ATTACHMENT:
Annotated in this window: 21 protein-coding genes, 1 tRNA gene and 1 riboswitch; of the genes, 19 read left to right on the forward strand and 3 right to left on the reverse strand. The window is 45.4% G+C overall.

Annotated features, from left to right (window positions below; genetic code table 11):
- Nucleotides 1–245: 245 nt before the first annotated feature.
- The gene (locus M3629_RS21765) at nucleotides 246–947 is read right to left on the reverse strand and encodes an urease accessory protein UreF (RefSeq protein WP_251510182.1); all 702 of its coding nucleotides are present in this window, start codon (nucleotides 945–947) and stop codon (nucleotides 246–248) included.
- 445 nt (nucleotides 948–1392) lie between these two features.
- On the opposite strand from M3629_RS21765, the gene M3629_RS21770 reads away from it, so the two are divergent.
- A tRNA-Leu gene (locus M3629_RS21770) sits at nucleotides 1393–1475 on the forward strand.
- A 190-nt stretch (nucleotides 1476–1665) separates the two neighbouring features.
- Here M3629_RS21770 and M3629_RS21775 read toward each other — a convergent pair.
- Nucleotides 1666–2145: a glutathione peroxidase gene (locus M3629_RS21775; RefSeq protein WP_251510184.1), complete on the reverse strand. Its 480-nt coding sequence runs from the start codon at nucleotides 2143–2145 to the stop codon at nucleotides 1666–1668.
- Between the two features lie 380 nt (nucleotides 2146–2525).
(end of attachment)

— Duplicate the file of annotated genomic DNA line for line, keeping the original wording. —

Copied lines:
Annotated in this window: 21 protein-coding genes, 1 tRNA gene and 1 riboswitch; of the genes, 19 read left to right on the forward strand and 3 right to left on the reverse strand. The window is 45.4% G+C overall.

Annotated features, from left to right (window positions below; genetic code table 11):
- Nucleotides 1–245: 245 nt before the first annotated feature.
- The gene (locus M3629_RS21765) at nucleotides 246–947 is read right to left on the reverse strand and encodes an urease accessory protein UreF (RefSeq protein WP_251510182.1); all 702 of its coding nucleotides are present in this window, start codon (nucleotides 945–947) and stop codon (nucleotides 246–248) included.
- 445 nt (nucleotides 948–1392) lie between these two features.
- On the opposite strand from M3629_RS21765, the gene M3629_RS21770 reads away from it, so the two are divergent.
- A tRNA-Leu gene (locus M3629_RS21770) sits at nucleotides 1393–1475 on the forward strand.
- A 190-nt stretch (nucleotides 1476–1665) separates the two neighbouring features.
- Here M3629_RS21770 and M3629_RS21775 read toward each other — a convergent pair.
- Nucleotides 1666–2145: a glutathione peroxidase gene (locus M3629_RS21775; RefSeq protein WP_251510184.1), complete on the reverse strand. Its 480-nt coding sequence runs from the start codon at nucleotides 2143–2145 to the stop codon at nucleotides 1666–1668.
- Between the two features lie 380 nt (nucleotides 2146–2525).